I am equally amazed at his exploits in his younger days. Being the youngest son of a distinguished family, he was able to live out his adventure days. Often he would travel alone all the way to Pekan to Peramu. Peramu used to be the landing point of those who traveled by bus or motorised vehicles from where they would take ferries or water boats to continue to go to Pekan proper. From Peramu he would waddle his way through kamunting trees where tigers still roamed at that time and huge snakes still slither among the opaque bushes.

The only warning from his liberal minded parents was not to bathe in the rivers. But that certainly did not stop him from going fishing in dug out canoes and employing what ever tricks he could master to catch as many fishes he could. For example, grated coconut would be fried and mixed with belacan to serve as bait for Udang Galah.

We are brought back into time, when Sungai Pahang in Pekan was full of Ikan Kelabau and a type of river Mullet known as Ikan Jumpoi. Sadly, we can never see these fishes any more.

He is old by Malay standards. For a Malay, to reach 63 years of age is an achievement. God grants the person a bonus. The average age of the followers of Muhammad is 63 years. He is almost 80. Alhamdulillah. Praise be to Allah.

Except for his slowed steps, Dato Mokhtar remains sprightly. He has a superb memory. He is able to regal you with tales of old Kuantan, MCKK and of the many personal adventures he has had abroad. He is a trained chartered accountant. He studied in Australia. Among his friends were the late Dato Jaafar Hussin and, Hanafiah Raslan.

He still drives to KL alone. Most of the times he makes a day trip. Stopping at one or two places for prayers and to ease himself. He has a penchant for the good things in life. He drives a Honda Prelude.

He has proven to be a very shrewd business person, invested his money in buying property when they were cheap. He has land in almost all the notable islands in Malaysia. In Pulau Perhentian, Tioman, Langkawi and so forth. He owns land along the finest beaches in Kuantan. The hotel, Swiss Garden sits on land he sold the hotel operators a long time ago. The land just beside Swiss Garden is still his.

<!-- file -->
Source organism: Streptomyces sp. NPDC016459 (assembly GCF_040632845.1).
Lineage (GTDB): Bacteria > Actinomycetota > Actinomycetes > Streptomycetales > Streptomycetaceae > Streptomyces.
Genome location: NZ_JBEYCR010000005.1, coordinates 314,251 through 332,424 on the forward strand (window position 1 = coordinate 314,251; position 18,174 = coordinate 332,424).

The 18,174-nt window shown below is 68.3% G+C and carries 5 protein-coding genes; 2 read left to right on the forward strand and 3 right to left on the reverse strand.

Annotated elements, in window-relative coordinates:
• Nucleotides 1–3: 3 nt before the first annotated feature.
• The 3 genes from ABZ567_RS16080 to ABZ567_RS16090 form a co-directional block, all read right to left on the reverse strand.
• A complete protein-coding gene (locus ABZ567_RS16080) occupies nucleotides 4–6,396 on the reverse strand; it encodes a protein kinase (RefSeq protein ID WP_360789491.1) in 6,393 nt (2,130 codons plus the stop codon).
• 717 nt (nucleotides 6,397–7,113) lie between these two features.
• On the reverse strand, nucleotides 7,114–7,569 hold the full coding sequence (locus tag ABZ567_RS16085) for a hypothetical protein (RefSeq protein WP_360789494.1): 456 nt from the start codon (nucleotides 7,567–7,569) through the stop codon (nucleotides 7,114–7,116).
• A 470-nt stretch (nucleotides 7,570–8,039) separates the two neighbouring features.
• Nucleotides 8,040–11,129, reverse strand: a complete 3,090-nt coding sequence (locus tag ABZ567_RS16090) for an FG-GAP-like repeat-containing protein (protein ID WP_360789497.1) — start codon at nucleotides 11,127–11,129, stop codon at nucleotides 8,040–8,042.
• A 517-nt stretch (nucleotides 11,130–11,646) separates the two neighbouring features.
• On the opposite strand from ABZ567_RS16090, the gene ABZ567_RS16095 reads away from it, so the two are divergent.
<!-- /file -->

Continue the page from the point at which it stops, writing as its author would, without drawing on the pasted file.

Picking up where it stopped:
Walk over to this property, one immediately realises that Dato Mokhtar has been practising ecological conservation long before the term going green became fashionable. He is fastidious when it comes to preserving trees and on his land, woe betide anyone who inadvertently cut down any trees there.

I consider it my singular fortune to be able to share with my readers about the life of this extraordinary man.

I shall begin with some stories he shared with me recently.

The man.

In appearance, Dato Mokhtar is a tall man. Slim and very particular over his dietary habits. Earlier photographs showed his flowing white mane which served as a regal crown. That must have made many a female heart flutter. He speaks very good English and displays the mannerisms of English country gentleman. In his younger days, he led a colourful life. He has travelled around the world. He is also an accomplished musician.

He undertook a serious study of palmistry. At his Australian university, this speciality got him into trouble with the university authorities. You see, his gift at palmistry, he says with a twinkle in his eyes, allowed his to caress the palms of the fairer sex. It was no fault of his, he maintains. Female students would come up to him and ask him to decipher the lines on their palms. Ever the gentleman and of course not wanting to waste the opportunity, he would dutifully read the lines of his female counterparts. He spent many hours doing that.

His reputation as reader of palm soon reached the ears of university officials. He was called up to give explanation as to his true intentions. The authorities were not convinced and thereafter, labelled him a Casanova plying his trade on unsuspecting female students.

To be continued..


Snakebite 22 May 2009 at 17:56  

You are indeed lucky to be acquainted with a living history such as Dato Mokhtar

Unknown 22 May 2009 at 20:41  

I second U on your opinion of this distinguished gentleman.

I had the pleasure of doing some legal documentations for his company when he was a partner at M.C. Properties about 8 years ago.

He is very articulate and straight to the point with what he wants.

Fi-sha 22 May 2009 at 20:43  

Dear Datuk Sak

Thank you for sharing this with us. I wish we have more young malay men like Dato Mokhtar today. This world would be a better place.

It makes me think - perhaps our education system was better during his days, turning boys into fine, smart gentlemen.

My salam to the Grand Gentleman, Sir.

Anonymous,  24 May 2009 at 02:23  

Dear Dato Sak,

Thank you for the fine article. Pls tell him that the MCOBA Secretariat HQ would like to get in touch with him.

best regards
Asst.Hon.Sec.(Special Functions)
MCOBA Secretariat HQ

Wan Nordin Wan Hussin 24 May 2009 at 18:50  

What a find!, Dato Sak. Fascinating story. Reminds me of one of my juniors at Uni, a son of a very distinguished Tan Sri. I was with him one night when he did "Palmistry" to a mixed Malay-Chinese girl, now a director with one of the top Fortune 500 companies based in Malaysia. Both are ICAEW qualified. Is Palmistry the Posh People's little game, I wonder?